Leetcode 1248. Count Number of Nice Subarrays

Problem Explanation

Given an array of integers called nums and an integer k, we are tasked with finding all subarrays that have exactly k odd numbers. A subarray is a contiguous part of an array. Our job is to return the count of such "nice" subarrays.

Let's take an example to illustrate this:

Consider nums = [1, 2, 1, 1, 2] and k = 2. Here, the subarrays that have exactly 2 odd numbers are: [1, 2, 1], [1, 2, 1, 1], [2, 1, 1], [1, 1, 2]. Hence, the output will be 4.

Approach

The solution uses a sliding window technique coupled with counting the number of sub-arrays with k odd numbers or fewer.

The main idea is that the number of sub-arrays with exactly k odd numbers is the difference between the number of sub-arrays with k odd numbers or fewer and the number of sub-arrays with k - 1 odd numbers or fewer.

Python

1
2python
3class Solution:
4    def numberOfSubarrays(self, nums: List[int], k: int) -> int:
5        return self.atMost(nums, k) - self.atMost(nums, k - 1)
6   
7    def atMost(self, nums: List[int], k: int) -> int:
8        count = 0
9        left = 0
10        for right in range(len(nums)):
11            if nums[right] % 2 == 1:
12                k -= 1
13            while k < 0:
14                if nums[left] % 2 == 1:
15                    k += 1
16                left += 1
17            count += right - left + 1
18        return count

Java

1
2java
3class Solution {
4    public int numberOfSubarrays(int[] nums, int k) {
5        return atMost(nums, k) - atMost(nums, k - 1);
6    }
7    
8    private int atMost(int[] nums, int k) {
9        int count = 0;
10        int left = 0;
11        for (int right = 0; right < nums.length; ++right) {
12            if (nums[right] % 2 == 1) {
13                --k;
14            }
15            while (k < 0) {
16                if (nums[left] % 2 == 1) {
17                    ++k;
18                }
19                ++left;
20            }
21            count += right - left + 1;
22        }
23        return count;
24    }
25}

JavaScript

1
2javascript
3class Solution {
4    numberOfSubarrays(nums, k) {
5        return this.atMost(nums, k) - this.atMost(nums, k - 1);
6    }
7    
8    atMost(nums, k) {
9        let count = 0;
10        let left = 0;
11        for (let right = 0; right < nums.length; ++right) {
12            if (nums[right] % 2 == 1) {
13                --k;
14            }
15            while (k < 0) {
16                if (nums[left] % 2 == 1) {
17                    ++k;
18                }
19                ++left;
20            }
21            count += right - left + 1;
22        }
23        return count;
24    }
25}

C++

1
2cpp
3class Solution {
4public:
5    int numberOfSubarrays(vector<int>& nums, int k) {
6        return atMost(nums, k) - atMost(nums, k - 1);
7    }
8    
9private:
10    int atMost(vector<int>& nums, int k) {
11        int count = 0;
12        int left = 0;
13        for (int right = 0; right < nums.size(); ++right) {
14            if (nums[right] & 1) {
15                --k;
16            }
17            while (k < 0) {
18                if (nums[left] & 1) {
19                    ++k;
20                }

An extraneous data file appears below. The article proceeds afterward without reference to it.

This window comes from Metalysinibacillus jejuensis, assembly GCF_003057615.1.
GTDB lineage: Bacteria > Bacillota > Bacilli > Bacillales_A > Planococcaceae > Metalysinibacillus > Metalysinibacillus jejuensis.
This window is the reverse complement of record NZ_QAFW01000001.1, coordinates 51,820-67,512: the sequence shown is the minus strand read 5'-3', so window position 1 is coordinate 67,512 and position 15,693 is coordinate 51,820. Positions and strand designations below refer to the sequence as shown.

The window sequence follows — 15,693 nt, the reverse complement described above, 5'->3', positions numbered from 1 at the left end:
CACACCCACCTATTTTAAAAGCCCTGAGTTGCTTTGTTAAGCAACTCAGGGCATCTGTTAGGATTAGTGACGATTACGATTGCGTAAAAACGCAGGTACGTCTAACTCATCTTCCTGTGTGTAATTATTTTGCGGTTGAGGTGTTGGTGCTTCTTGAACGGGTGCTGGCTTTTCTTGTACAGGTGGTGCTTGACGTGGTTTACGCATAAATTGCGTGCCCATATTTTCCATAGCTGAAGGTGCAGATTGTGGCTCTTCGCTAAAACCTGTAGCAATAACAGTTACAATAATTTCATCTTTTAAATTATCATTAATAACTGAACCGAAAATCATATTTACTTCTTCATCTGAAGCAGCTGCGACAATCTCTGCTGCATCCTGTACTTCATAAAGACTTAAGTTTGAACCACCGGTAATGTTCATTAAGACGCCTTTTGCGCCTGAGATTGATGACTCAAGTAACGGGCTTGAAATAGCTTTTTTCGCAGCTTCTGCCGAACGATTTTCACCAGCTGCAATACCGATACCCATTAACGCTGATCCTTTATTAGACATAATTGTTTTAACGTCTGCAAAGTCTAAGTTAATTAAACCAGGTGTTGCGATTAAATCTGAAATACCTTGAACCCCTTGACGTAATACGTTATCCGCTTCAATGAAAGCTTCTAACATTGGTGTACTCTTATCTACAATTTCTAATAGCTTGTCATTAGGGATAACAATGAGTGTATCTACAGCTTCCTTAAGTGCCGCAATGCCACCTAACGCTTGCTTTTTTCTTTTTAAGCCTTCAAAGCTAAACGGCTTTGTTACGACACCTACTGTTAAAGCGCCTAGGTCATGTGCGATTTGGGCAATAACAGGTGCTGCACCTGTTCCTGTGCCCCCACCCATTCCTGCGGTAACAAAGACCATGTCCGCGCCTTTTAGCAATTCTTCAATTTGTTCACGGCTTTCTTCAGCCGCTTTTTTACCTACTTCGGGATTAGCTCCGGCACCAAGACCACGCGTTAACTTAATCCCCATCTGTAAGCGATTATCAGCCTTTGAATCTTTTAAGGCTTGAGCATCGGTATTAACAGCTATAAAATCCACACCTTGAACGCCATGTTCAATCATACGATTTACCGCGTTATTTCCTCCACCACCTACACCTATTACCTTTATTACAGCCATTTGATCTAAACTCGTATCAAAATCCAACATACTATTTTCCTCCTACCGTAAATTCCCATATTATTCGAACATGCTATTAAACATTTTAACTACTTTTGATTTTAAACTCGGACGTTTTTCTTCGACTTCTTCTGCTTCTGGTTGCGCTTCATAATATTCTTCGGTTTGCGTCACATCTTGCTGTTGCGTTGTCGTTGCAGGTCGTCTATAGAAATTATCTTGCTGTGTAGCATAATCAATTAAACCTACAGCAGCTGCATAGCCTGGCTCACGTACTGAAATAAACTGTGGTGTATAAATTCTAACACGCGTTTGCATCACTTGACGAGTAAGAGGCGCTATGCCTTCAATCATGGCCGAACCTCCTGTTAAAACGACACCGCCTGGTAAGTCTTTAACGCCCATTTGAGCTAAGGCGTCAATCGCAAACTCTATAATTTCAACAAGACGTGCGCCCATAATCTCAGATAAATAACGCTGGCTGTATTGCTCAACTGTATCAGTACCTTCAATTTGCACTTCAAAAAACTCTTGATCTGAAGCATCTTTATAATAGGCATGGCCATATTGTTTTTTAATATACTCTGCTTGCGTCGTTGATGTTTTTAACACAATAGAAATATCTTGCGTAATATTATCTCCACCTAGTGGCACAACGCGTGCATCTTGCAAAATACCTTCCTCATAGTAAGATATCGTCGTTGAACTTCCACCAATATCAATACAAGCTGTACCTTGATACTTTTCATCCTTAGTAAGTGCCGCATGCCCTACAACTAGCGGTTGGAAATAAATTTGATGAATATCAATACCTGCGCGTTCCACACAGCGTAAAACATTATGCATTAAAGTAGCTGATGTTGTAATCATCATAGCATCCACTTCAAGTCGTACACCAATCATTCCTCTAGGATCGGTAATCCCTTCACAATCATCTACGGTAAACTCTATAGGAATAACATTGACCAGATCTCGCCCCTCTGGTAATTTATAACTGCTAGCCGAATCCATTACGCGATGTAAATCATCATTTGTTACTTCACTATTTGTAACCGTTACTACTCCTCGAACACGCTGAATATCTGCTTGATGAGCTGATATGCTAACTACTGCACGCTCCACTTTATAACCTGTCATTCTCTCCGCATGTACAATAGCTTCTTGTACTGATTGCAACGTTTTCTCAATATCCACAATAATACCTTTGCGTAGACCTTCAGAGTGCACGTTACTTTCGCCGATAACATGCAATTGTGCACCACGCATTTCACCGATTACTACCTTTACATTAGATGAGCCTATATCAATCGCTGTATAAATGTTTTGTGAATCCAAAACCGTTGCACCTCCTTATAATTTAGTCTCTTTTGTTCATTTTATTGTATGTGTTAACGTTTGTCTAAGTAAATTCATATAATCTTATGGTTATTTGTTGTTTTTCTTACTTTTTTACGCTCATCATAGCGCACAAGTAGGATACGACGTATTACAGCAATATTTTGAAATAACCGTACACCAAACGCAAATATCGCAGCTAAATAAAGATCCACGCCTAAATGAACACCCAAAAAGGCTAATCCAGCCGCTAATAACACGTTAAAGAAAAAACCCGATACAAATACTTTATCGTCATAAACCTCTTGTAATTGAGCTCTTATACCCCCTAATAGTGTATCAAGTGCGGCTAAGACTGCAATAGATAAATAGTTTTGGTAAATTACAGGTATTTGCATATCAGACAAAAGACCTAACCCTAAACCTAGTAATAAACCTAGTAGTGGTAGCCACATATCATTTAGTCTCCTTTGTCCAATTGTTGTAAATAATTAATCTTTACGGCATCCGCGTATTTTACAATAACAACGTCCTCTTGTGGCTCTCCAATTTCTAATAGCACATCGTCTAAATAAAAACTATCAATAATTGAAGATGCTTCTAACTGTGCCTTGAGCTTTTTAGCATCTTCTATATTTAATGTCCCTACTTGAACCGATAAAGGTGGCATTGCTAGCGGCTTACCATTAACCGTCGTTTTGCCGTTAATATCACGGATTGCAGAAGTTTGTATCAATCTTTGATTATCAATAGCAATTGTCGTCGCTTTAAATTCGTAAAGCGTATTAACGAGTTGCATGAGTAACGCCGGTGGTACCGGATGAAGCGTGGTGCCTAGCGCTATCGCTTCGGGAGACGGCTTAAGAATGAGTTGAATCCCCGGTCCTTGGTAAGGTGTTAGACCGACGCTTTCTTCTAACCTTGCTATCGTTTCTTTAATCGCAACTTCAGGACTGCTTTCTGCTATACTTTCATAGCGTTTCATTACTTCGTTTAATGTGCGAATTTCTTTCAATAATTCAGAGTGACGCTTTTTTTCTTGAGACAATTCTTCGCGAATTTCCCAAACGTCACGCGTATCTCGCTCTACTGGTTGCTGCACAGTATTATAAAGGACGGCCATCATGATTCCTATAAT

21                ++left;
22            }
23            count += right - left + 1;
24        }
25        return count;
26    }
27};

C#

1
2csharp
3public class Solution {
4    public int NumberOfSubarrays(int[] nums, int k) {
5        return AtMost(nums, k) - AtMost(nums, k - 1);
6    }
7    
8    private int AtMost(int[] nums, int k) {
9        int count = 0;
10        int left = 0;
11        for (int right = 0; right < nums.Length; ++right) {
12            if (nums[right] % 2 == 1) {
13                --k;
14            }
15            while (k < 0) {
16                if (nums[left] % 2 == 1) {
17                    ++k;
18                }
19                ++left;
20            }
21            count += right - left + 1;
22        }
23        return count;
24    }
25}

We perform these operations for all n elements in the array, thus the time complexity approximately is O(n).# Conclusion

The problem of finding subarrays that contain exactly k odd numbers can be solved using a sliding window algorithm. This technique offers an efficient solution in terms of time complexity(O(n)) as well as space complexity(O(1)). It is worth noting that this approach is scalable, meaning it can be applied to larger data sets with little modification.

This relative efficiency and scalability make it a suitable algorithm to employ in dealing with data manipulation problems, such as this, especially when working with large data sets often encountered in the real world scenarios.

We have implemented our solution using multiple programming languages (Python, Java, JavaScript, C++, and C#). Each one of these languages follows the same logic but utilises its language-specific syntax.

Understanding the sliding window technique and its application is a fundamental requirement for anyone who wants to excel in coding interviews. The ability to apply this technique, amongst others, to problems can often be the difference between an average and exceptional performance in such scenarios.

In conclusion, the journey to becoming proficient at data manipulation tasks and array-based challenges begins with understanding the fundamentals of subarray problems, their underlying algorithms and techniques such as the sliding window.


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